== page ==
One of the major forces transforming hotel marketing today is technology. Software-as-a-Service (SaaS) solutions are presenting more choice than ever before to accommodation providers on how to market their property. And it has more than a few digital marketing agencies scrambling to protect their business (which has been pretty lucrative up until now).
Last month, John McAuliffe, President of Leonardo, wrote about how SaaS is changing the hospitality industry, and why more and more hotels are moving to a Digital Marketing System (DMS) to manage their online marketing over a digital agency.
Another popular option for hotels has been the DIY route; building their own website using a “free” or open source platform like WordPress, Textpattern, Dotclear, Plone, Drupal or GoDaddy. These platforms are appealing because of their templated design and perceived cost-savings.
But on closer inspection, are these DIY platforms actually free? After all, not even the WordPress homepage mentions anything about being free. Instead, it touts its premium and business features, which come at an extra cost.
So, using WordPress as an example, let’s examine exactly how much it would cost to build a website yourself, so you can make an informed decision for your property.
First, the essentials.
A free WordPress account probably won’t be suitable straight off the bat, because you can’t use your own domain name; instead you get a subdomain like mysite.wordpress.com (not to mention ads on your website). So, you’ll need to upgrade to the Premium version ($99/year).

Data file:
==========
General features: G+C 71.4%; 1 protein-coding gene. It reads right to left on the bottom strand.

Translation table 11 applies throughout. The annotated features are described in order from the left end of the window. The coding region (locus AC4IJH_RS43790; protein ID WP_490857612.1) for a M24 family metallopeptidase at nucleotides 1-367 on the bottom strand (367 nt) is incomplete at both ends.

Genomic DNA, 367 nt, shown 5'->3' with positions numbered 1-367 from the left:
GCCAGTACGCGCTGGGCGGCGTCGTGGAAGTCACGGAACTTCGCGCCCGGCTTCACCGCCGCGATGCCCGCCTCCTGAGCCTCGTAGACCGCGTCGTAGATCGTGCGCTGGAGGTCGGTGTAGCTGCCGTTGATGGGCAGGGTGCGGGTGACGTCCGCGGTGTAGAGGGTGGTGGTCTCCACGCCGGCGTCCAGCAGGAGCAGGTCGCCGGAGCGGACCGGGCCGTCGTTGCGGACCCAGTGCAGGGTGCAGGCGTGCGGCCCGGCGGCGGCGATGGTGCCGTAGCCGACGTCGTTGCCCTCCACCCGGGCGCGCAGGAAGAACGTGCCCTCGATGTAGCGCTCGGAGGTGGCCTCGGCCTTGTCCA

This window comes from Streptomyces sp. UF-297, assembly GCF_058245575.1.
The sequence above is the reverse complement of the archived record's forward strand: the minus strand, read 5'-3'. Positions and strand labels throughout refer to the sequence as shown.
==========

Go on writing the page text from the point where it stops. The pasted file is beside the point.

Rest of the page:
Next, you will need to purchase a domain name
Your WordPress website will need to be linked to a domain name. This will probably cost you $15 per year for a .com domain that is available. If the domain you want is already taken, you may need to bid for it at auction, or purchase it from the owner for an inflated price.
You will need to secure a web hosting service
Starting costs for a web hosting service are relatively inexpensive (approximately $10 per month/$120 per year) for shared hosting, where your website will be on a server with other websites.
Don’t forget design costs
There are thousands of free website templates/themes for WordPress, to make it even quicker and easier for you to plot your content in and publish. However, you should expect to pay at least $60 to $100 for a quality one with ongoing support. And be aware that these website themes are often designed for multiple industries to use, so the specific features you need for your hotel website may not be available (e.g. room features, room comparisons, and special offers).
For a larger variety of designs, you can choose theme memberships. DevPress offers a $69 per year membership for access to 14 themes. Array offers a $249 lifetime membership for access to 16 WordPress themes. The Theme Foundry offers a $79 membership per year for access to 12 themes. WooThemes offers a $399 per year membership for access to 55 themes.
What about security?
One of the downsides to using WordPress is that because it’s so popular, it is targeted by hackers and malicious coders for the purposes of distributing malware and viruses.
You will want to protect your website with malware cleanup, blacklist monitoring and removal, website firewall and protection, brute force / DDoS mitigation, and HTTP monitoring. Typical services start at $10 per month, but realistically you will spend about $200 per year.
You will need features